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Argentina's shale gas holds promise, but better policies needed: experts


Exploration and production of Argentina's vast shale gas resources has been tepid, amid an unattractive business climate and populist price controls, but Ed Morse, global head of commodities research at Citigroup, says he sees promise for the South American country to develop its massive reserves.

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Despite a recent history of resource nationalism, Argentina has such domestic demand for gas that its government may have no choice but to incentivize foreign companies to invest on better terms, Morse said Wednesday.

"I'm semi-optimistic," he said at a forum on Latin American shale gas hosted by the Inter-American Dialogue in Washington. "There is such an urgent need for the gas at home that it may just be that the spoils can be shared enough to make it attractive."

Argentina contains some 2,732 Tcf of potential shale gas, with about 774 Tcf technically recoverable, ranking the country third in the world in shale gas reserves behind the US and China.

State-owned energy firm YPF on August 29 signed its first shale partnership with Chevron to invest $1.5 billion in drilling more than 100 wells on a 5,000-acre tract of Vaca Muerta, Argentina's largest shale play. They hope to boost output to 50,000 b/d of crude and 3 million cu m/d of associated gas by 2017.

But even though Argentina has a developed domestic gas market and export facilities, investment has been hampered by populist government policies and resource nationalism, said David Mares, a professor at the University of California-San Diego and a fellow at the James A. Baker III Institute for Public Policy.

In a paper he wrote for the Inter-American Dialogue, he called Argentina's current government policy "erratic at best," noting that the government had offered oil and mining companies tax breaks amounting to $461 million in 2011 but withdrew them in early 2012.

In addition, Argentina has imposed price caps on the domestic gas market, prompting companies to cut back on E&P and forcing the country to become a net importer of gas in 2008. Argentina imported some 100 Bcf of LNG in 2011, Mares estimated.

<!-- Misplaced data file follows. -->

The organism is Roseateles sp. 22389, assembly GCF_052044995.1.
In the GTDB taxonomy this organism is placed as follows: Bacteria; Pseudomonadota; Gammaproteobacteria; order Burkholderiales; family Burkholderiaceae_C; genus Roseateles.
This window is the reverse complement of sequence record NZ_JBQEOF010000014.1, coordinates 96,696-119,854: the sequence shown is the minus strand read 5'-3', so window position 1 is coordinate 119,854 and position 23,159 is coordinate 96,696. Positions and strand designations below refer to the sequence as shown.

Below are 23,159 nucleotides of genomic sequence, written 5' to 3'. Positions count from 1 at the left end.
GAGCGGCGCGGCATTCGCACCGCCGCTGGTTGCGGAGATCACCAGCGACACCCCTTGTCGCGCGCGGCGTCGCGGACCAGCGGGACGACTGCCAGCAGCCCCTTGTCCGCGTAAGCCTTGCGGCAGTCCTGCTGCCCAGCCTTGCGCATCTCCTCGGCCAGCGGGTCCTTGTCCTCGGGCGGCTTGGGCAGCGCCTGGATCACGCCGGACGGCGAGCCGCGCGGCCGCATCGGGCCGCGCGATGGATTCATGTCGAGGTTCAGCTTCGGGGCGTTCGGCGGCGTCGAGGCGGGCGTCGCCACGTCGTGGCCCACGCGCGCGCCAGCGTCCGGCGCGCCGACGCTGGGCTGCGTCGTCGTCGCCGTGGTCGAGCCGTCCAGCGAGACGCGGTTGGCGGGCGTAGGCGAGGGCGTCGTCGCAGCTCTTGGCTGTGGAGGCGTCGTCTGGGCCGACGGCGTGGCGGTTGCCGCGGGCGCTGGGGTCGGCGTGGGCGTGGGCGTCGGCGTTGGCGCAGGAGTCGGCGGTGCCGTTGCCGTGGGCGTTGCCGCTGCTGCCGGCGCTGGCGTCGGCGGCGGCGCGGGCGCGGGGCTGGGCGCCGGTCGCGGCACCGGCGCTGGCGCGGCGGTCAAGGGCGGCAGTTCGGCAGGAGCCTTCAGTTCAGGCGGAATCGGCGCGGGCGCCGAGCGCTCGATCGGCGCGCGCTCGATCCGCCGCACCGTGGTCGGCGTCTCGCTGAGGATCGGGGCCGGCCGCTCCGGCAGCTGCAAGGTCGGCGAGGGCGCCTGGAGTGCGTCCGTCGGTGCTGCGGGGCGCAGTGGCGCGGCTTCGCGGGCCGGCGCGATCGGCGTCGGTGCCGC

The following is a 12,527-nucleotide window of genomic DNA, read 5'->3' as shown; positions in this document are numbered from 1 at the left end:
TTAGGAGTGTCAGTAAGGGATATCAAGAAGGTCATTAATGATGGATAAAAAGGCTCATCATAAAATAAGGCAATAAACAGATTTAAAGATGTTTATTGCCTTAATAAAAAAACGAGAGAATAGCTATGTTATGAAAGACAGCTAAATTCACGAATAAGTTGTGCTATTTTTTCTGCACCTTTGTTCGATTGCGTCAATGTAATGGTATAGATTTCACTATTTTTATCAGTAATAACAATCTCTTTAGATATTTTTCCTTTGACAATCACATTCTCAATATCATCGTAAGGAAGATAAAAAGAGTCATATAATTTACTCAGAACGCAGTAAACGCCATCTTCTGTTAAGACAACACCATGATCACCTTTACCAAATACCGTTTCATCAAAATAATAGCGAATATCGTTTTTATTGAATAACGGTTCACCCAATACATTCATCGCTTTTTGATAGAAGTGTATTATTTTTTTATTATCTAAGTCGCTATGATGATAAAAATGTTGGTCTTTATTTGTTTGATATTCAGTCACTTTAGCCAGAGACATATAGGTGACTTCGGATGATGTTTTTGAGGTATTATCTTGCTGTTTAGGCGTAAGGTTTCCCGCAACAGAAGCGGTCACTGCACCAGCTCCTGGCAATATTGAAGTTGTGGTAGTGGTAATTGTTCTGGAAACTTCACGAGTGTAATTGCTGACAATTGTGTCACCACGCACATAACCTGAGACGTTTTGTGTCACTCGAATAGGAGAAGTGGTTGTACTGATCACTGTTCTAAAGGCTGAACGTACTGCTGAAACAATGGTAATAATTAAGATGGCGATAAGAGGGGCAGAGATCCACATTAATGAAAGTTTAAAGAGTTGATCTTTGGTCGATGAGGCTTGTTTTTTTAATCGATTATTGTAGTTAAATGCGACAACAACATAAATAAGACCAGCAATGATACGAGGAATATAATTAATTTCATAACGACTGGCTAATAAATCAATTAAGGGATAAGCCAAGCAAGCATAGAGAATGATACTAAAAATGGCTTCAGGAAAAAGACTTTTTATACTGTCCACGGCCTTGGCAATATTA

"In order to move forward, operations must be profitable for foreign investors," Mares said at the forum. "You have to create an environment in which companies are willing to come in and invest their technology in your place. Some of the specifics of shale make it more likely that can happen in a risky political environment, because the returns are fairly quick on a shale gas well, but there are still a number of issues there."

He compared Argentina's gas sector to Venezuela's oil sector, which has seen crude production plummet due to nationalistic policies.

"Venezuela has the largest [proven] oil reserves in the world, but production is falling," Mares said. "Companies haven't all left, but they're investing just enough not to be booted out until the current set of policies looks more credible. These markets need to be understood not just in terms of what the potential is, but what the policies are for developing those markets."

But Morse said he sees some encouraging signs for Argentina. He said the "pendulum has shifted on resource nationalism" to be more favorable to private investment. For example, the country in recent years has cut its energy subsidies and in August 2012 raised well-head prices by 300%.

The government has announced a plan to raise well-head prices up to $7.50/MMBtu, which Morse said could be enough to attract some smaller, independent E&P companies, particularly those based in countries not subject to stringent transparency and disclosure rules.

"I think there are enough companies and enough money in the world that people will be attracted to a $7.50/MMBtu price," he said. "We're seeing the allure of the resource base, and there's nothing like that to attract the wildcatting mentality."

--Herman Wang,

--Edited by Derek Sands,